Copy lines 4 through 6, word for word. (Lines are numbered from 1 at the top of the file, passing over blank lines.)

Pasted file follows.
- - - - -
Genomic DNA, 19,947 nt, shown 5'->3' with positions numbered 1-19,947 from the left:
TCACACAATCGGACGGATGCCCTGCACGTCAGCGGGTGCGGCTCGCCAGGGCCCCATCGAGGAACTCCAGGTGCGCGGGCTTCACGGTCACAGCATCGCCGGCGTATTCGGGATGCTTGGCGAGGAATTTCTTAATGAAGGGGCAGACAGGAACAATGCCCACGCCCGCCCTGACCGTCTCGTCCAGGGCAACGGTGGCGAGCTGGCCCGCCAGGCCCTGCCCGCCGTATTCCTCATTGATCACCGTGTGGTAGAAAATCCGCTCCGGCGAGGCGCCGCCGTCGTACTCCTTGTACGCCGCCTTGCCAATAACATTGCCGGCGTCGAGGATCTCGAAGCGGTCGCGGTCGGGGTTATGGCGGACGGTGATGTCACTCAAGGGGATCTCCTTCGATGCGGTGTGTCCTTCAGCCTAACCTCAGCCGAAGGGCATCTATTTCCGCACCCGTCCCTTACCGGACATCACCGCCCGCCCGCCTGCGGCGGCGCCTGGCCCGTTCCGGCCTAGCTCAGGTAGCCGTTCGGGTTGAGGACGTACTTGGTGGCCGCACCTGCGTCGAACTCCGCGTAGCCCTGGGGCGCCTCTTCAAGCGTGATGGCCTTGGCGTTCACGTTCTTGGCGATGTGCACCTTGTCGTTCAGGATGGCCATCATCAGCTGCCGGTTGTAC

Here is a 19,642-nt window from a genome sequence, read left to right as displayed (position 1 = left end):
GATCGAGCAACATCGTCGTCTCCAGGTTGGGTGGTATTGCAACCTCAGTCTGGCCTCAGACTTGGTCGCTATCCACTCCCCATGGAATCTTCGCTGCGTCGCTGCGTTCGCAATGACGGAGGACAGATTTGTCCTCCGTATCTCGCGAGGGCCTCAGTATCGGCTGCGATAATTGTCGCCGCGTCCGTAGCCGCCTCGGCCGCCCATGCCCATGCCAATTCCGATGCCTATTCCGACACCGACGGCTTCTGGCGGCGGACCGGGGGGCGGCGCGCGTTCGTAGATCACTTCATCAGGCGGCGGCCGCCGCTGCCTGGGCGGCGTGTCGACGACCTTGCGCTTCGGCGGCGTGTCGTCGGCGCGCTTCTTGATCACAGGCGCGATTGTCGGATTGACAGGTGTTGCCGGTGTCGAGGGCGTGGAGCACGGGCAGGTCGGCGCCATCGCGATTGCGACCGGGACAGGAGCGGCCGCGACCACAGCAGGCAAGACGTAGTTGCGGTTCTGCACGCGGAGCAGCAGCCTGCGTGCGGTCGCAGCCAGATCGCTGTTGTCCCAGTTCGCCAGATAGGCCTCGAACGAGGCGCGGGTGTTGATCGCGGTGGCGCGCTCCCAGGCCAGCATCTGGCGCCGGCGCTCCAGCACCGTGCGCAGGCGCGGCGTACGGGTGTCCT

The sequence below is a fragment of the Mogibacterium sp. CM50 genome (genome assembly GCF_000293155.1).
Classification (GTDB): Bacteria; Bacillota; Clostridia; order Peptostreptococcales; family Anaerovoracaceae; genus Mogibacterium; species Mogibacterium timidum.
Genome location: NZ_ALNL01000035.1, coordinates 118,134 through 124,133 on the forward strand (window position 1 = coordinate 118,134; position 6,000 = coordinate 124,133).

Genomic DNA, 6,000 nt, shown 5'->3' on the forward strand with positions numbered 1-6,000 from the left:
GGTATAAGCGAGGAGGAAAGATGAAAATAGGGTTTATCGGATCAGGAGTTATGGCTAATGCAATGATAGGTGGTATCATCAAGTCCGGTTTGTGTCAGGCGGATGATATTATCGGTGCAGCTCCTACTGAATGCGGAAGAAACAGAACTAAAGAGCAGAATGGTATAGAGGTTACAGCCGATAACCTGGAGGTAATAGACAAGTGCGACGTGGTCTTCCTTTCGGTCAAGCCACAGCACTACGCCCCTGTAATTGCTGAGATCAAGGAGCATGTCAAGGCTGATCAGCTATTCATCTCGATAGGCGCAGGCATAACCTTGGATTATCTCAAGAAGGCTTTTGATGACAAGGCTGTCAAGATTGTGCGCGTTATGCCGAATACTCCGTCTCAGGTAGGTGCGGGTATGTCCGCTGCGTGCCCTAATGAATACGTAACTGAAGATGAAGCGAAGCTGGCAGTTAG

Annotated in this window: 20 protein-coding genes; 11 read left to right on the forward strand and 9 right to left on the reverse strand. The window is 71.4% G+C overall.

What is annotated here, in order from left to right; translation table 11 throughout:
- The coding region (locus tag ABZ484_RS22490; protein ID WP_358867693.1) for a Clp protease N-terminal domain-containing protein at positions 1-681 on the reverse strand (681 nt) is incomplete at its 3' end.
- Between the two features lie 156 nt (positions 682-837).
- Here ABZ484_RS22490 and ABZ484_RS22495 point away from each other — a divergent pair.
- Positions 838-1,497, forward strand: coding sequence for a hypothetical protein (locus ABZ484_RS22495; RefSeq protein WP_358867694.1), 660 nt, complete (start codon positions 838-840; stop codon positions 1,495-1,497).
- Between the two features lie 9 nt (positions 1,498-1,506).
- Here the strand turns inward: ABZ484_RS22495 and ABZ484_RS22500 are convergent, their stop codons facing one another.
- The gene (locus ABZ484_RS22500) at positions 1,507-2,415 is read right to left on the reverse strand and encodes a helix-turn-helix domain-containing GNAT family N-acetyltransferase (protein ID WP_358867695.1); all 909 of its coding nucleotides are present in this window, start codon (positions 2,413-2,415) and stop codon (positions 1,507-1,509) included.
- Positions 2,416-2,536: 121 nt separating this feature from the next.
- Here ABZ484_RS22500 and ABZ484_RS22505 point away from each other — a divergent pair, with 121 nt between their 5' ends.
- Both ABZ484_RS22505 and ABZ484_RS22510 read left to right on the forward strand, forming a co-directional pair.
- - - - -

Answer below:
GATCGAGCAACATCGTCGTCTCCAGGTTGGGTGGTATTGCAACCTCAGTCTGGCCTCAGACTTGGTCGCTATCCACTCCCCATGGAATCTTCGCTGCGTCGCTGCGTTCGCAATGACGGAGGACAGATTTGTCCTCCGTATCTCGCGAGGGCCTCAGTATCGGCTGCGATAATTGTCGCCGCGTCCGTAGCCGCCTCGGCCGCCCATGCCCATGCCAATTCCGATGCCTATTCCGACACCGACGGCTTCTGGCGGCGGACCGGGGGGCGGCGCGCGTTCGTAGATCACTTCATCAGGCGGCGGCCGCCGCTGCCTGGGCGGCGTGTCGACGACCTTGCGCTTCGGCGGCGTGTCGTCGGCGCGCTTCTTGATCACAGGCGCGATTGTCGGATTGACAGGTGTTGCCGGTGTCGAGGGCGTGGAGCACGGGCAGGTCGGCGCCATCGCGATTGCGACCGGGACAGGAGCGGCCGCGACCACAGCAGGCAAGACGTAGTTGCGGTTCTGCACGCGGAGCAGCAGCCTGCGTGCGGTCGCAGCCAGATCGCTGTTGTCCCAGTTCGCCAGATAGGCCTCGAACGAGGCGCGGGTGTTGATCGCGGTGGCGCGCTCCCAGGCCAGCATCTGGCGCCGGCGCTCCAGCACCGTGCGCAGGCGCGGCGTACGGGTGTCCT

The sequence below is a fragment of the Mogibacterium sp. CM50 genome (genome assembly GCF_000293155.1).
Classification (GTDB): Bacteria; Bacillota; Clostridia; order Peptostreptococcales; family Anaerovoracaceae; genus Mogibacterium; species Mogibacterium timidum.